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Showing posts from March, 2014

Organic food does not protect against cancer

The Soil Association[1]was founded in 1946 and today is the main body for the certification of organic farms in the UK. It’s website has a section on pesticides, which states the following: “Around 31,000 tonnes of chemicals are used in farming in the UK each year to kill weeds, insects and other pests that attack crops. There is surprisingly little control over how these chemicals are used in the non-organic sector and in what quantities or combinations. What we do know is that 150 of the available 311 pesticides commonly used have been identified as potentially causing cancer and many of us would have been exposed to these pesticides before we were born”. It then goes on to state: ”Even food that we think is healthy, such as non-organic Cox's apples, can be sprayed 18 times. The most dangerous chemicals used in farming, such as organophosphates, have been linked with a range of problems including cancer, decreasing male fertility, foetal abnormalities, chronic fatigue syndrome i…

Food outlets, schools and obesity related outcomes

Understandably, there is a very strong focus in obesity research on the diets of schoolchildren with many schools now attempting to implement healthy eating policies.Equally, there has been considerable concern about the existence of food retail outlets nearby to schools to which the schoolchildren have access. A group at the University of Oxford has recently published a meta-analysis of all relevant studies, which set out to examine the relationship between obesity outcomes and the proximity of food retail outlets to schools[1].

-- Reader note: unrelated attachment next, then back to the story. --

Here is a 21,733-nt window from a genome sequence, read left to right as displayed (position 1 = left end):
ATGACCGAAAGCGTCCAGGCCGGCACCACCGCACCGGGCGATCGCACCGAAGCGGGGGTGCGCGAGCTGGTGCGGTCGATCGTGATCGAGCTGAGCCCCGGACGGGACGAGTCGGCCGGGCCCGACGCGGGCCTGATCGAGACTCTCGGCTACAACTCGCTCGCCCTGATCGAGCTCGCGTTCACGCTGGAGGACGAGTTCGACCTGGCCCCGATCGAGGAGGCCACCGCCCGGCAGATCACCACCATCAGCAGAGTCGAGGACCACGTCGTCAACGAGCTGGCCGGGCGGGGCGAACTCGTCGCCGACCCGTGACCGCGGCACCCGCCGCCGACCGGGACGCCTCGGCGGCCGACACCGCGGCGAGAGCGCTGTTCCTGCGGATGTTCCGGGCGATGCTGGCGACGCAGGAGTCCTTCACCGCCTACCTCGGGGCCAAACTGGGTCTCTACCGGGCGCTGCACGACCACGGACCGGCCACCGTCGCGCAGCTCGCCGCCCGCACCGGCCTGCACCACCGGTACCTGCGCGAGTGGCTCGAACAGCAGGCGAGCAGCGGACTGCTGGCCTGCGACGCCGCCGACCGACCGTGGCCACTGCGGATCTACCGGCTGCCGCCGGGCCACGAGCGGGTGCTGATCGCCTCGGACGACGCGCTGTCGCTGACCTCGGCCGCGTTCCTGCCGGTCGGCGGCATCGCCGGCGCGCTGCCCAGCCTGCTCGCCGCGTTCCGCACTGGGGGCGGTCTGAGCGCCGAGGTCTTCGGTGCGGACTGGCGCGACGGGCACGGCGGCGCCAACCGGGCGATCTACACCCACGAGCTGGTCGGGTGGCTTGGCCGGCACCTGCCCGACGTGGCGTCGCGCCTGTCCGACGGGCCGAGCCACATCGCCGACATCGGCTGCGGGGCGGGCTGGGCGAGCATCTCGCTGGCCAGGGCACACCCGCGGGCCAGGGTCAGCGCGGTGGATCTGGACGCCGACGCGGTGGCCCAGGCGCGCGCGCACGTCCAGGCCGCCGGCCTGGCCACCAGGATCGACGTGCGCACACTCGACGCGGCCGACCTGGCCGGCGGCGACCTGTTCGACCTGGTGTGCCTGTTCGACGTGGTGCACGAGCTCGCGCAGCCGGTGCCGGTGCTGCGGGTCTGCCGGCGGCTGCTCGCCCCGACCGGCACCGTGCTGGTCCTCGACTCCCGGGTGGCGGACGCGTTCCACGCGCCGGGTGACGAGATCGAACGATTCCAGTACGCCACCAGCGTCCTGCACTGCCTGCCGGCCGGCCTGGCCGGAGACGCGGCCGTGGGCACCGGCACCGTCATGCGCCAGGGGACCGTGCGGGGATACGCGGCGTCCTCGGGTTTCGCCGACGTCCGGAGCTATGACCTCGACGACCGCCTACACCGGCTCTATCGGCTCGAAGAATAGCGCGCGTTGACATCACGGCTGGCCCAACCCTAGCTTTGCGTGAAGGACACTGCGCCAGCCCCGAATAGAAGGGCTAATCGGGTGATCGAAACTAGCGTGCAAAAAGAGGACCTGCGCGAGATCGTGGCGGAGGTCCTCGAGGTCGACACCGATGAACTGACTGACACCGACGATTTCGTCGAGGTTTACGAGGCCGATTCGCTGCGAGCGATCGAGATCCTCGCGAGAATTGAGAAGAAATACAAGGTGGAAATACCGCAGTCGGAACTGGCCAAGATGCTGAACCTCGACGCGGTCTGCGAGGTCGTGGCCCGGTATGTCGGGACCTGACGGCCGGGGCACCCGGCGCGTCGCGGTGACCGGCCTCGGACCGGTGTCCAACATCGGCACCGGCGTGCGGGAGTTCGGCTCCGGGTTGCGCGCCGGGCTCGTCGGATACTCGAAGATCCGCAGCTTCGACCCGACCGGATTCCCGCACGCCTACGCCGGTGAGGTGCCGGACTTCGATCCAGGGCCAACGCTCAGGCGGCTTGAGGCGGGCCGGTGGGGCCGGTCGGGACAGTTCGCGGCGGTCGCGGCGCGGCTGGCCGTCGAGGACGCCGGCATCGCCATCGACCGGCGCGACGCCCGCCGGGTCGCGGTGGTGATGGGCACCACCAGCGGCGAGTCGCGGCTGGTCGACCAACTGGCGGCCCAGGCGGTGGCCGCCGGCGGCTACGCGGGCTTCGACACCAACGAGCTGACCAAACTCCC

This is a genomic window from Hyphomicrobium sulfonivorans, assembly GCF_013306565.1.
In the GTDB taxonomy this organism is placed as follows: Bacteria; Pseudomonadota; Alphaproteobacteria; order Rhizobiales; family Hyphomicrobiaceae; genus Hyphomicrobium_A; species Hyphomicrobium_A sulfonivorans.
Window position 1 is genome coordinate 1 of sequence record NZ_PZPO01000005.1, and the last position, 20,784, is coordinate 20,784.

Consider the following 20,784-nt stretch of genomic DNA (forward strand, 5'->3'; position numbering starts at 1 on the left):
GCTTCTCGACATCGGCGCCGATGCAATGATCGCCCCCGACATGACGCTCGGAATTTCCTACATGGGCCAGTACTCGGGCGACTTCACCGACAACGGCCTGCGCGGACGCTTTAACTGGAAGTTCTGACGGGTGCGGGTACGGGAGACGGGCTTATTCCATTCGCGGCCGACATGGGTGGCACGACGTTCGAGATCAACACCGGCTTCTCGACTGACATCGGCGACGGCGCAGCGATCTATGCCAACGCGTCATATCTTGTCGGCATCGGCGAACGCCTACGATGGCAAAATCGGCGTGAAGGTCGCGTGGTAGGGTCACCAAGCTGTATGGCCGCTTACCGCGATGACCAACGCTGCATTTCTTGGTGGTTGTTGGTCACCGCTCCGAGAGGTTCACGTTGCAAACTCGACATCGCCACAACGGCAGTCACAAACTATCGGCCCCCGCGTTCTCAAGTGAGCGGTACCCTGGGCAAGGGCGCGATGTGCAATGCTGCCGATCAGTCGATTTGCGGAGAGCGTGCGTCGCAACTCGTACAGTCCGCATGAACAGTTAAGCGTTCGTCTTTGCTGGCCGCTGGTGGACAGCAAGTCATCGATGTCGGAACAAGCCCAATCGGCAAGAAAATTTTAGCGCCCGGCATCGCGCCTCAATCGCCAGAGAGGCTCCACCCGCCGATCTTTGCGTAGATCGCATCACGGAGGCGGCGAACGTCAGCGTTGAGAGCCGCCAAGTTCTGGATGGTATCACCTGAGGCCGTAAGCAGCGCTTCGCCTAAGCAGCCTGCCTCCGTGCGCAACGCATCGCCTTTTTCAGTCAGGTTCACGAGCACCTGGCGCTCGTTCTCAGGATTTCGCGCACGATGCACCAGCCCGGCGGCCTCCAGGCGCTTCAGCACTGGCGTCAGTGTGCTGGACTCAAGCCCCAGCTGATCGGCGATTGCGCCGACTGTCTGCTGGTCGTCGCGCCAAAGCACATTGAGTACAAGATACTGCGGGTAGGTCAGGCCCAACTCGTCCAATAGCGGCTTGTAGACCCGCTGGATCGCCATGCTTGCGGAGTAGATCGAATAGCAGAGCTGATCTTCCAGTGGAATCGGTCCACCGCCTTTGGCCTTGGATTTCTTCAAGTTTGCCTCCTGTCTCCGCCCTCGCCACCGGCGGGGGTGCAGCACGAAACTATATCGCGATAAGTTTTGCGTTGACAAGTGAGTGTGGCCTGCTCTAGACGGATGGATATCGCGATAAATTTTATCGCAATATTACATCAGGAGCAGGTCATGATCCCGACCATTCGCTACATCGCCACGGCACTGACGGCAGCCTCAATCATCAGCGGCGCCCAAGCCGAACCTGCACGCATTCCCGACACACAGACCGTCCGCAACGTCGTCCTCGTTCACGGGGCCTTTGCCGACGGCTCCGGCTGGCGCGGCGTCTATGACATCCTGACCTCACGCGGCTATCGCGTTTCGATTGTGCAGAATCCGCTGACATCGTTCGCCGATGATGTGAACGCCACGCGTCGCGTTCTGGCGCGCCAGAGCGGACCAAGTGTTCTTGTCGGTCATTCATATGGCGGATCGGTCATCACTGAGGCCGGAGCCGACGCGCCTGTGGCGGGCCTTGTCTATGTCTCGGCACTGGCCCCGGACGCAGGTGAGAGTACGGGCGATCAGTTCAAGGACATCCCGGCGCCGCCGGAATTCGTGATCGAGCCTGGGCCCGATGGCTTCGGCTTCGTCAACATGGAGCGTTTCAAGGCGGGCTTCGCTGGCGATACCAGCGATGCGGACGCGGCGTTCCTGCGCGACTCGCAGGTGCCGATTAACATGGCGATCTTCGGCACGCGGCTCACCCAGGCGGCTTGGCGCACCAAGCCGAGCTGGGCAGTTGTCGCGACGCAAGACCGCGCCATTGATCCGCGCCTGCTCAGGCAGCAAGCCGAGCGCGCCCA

The authors completed a search of 10 on-line library databases and identified several thousand studies but, as ever, in meta-analyses, many of the initial studies were rejected for a variety of reasons leaving the authors with 30 full studies which met all of the a priori inclusion criteria. Each study had to have defined exactly what was meant by the retail food environment and to have measure quantitatively the relationship between food purchase patterns an…